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Police in the Huantie Art District in Beijing. Photo: Canon Duan.

Beijing Arts Districts Targeted for Demolition

Hundreds of artists have been forcibly evicted from two Beijing arts districts that will be razed as part of China’s alleged crackdown on organized crime, the Art Newspaper reports. Dozens of riot officers arrived in Luoma Hu Art District, near the Beijing International Airport, on Wednesday to escort artists from their homes and studios. On Sunday, July 7, the authorities began the same process in Huantie Art District, located less than two miles from the Caochangdi gallery district, which was partially demoed last year.

Artists based in the districts were only given seven days to collect their things and move. Notices that went up on the same day the evictions began in Huantie cited mafia activity as the reason why the district was being purged. The text insinuated that the presence of artists created “security problems” in the area and warned that if the district’s occupants refuse to relocate their property could be seized.

“They are driving us all away on the excuse of cleaning up the underworld,” Canon Duan, an artist who has maintained a studio in the district for four years, told the Art Newspaper. “We’re not prepared at all. And no one has explained it to us.” Duan also said that the police are prohibiting photography as well as the ordering of take-out food while the evictions are being carried out.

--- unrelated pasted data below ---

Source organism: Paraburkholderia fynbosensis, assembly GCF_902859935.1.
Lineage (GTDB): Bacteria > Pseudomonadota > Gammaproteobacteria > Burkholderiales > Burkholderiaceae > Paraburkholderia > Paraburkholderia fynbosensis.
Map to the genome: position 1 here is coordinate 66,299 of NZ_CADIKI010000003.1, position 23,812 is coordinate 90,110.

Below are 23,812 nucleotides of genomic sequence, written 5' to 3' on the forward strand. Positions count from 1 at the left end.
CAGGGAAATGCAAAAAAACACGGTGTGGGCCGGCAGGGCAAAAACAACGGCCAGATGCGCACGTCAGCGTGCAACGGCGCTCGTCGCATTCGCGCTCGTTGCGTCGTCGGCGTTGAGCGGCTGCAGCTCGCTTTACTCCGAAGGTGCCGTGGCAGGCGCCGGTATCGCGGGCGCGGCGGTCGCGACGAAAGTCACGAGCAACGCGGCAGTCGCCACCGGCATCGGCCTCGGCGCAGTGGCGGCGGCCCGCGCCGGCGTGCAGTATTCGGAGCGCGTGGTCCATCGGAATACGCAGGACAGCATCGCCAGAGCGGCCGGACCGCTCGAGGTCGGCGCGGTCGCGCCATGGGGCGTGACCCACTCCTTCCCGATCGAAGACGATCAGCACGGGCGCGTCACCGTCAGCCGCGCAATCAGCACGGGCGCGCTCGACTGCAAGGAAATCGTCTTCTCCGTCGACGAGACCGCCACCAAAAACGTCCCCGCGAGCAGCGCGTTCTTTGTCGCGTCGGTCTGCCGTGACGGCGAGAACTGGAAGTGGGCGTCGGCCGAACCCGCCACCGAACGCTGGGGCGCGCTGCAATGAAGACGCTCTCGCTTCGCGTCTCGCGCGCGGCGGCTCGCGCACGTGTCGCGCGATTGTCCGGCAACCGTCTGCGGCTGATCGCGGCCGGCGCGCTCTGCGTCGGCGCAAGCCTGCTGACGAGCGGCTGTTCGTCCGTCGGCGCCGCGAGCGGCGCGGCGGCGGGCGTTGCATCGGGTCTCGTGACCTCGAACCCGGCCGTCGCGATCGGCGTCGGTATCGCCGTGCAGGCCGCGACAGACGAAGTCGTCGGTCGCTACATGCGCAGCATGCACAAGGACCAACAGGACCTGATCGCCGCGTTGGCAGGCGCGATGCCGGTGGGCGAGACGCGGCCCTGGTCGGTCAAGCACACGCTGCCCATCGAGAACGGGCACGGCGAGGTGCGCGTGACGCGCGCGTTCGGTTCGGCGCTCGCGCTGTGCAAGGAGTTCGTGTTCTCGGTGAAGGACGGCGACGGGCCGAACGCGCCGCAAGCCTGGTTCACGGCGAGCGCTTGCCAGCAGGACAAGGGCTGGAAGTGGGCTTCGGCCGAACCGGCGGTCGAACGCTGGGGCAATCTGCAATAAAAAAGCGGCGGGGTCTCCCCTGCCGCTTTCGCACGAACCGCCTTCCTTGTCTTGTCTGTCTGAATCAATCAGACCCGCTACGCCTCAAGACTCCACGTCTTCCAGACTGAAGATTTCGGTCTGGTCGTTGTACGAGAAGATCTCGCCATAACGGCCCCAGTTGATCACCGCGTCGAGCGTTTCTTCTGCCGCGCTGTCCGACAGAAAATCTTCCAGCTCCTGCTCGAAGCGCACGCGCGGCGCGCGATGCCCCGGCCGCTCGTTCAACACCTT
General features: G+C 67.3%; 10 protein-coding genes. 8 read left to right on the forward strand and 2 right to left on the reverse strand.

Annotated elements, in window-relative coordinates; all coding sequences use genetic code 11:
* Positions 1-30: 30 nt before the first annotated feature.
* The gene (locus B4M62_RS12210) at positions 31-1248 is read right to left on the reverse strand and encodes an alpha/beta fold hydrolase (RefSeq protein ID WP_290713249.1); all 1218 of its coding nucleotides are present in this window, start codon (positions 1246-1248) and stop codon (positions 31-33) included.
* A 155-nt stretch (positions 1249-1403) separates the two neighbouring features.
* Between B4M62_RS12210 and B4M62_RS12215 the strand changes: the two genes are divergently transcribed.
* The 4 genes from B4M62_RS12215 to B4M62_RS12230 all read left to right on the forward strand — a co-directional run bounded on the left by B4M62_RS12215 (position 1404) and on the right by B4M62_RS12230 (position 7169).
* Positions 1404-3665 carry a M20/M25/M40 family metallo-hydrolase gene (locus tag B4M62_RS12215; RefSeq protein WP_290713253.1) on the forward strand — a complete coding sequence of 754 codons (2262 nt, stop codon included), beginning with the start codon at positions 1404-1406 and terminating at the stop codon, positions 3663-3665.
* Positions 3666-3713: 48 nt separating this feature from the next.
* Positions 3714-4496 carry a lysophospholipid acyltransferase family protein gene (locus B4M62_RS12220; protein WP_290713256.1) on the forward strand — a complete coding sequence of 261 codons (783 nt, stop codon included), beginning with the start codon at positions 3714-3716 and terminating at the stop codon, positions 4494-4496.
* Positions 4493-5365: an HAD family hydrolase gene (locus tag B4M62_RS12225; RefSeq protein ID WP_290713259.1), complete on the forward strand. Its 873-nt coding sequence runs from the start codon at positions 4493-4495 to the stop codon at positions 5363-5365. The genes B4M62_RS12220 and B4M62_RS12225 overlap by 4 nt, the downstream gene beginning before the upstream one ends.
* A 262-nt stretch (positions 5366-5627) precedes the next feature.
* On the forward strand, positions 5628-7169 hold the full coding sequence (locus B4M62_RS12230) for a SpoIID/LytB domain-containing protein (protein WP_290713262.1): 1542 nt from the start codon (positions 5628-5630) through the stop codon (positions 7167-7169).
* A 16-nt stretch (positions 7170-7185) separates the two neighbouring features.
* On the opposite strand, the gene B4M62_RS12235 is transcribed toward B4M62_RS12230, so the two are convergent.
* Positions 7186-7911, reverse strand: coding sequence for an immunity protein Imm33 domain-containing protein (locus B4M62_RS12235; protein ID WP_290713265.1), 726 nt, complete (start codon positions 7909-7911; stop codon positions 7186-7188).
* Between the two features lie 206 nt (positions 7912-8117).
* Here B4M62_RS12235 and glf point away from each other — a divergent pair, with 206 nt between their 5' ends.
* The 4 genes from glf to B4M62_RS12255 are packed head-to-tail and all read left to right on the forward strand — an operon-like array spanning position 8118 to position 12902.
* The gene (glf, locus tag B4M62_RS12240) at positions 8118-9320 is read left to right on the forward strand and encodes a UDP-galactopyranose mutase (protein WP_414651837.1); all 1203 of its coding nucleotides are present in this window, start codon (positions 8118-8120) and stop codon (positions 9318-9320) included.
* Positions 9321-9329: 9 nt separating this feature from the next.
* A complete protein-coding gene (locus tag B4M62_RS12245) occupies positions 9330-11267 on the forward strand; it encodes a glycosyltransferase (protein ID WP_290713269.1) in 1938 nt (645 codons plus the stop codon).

Last year, the residents along a three-hundred-yard stretch of road in Caochangdi, which artist Ai Weiwei helped develop into an arts district—he designed many of the galleries and buildings in the area—were given only two weeks to vacate their homes and studios. The Beijing outpost of de Sarthe Gallery was one of the galleries that shuttered as a result.

Mass evictions are common in China; they usually occur under the auspices of the clearing of illegal construction or redevelopment projects. Among the other districts that have been targeted over the years are the Zuoyou Art District where Ai’s studio was bulldozed last year—he also lost his Shanghai studio to the government in 2011. In 2017, the buildings that housed the artists of a cooperative called Iowa were demolished, and earlier that year, artists who were part of the art colony Songzhuang faced a similar fate.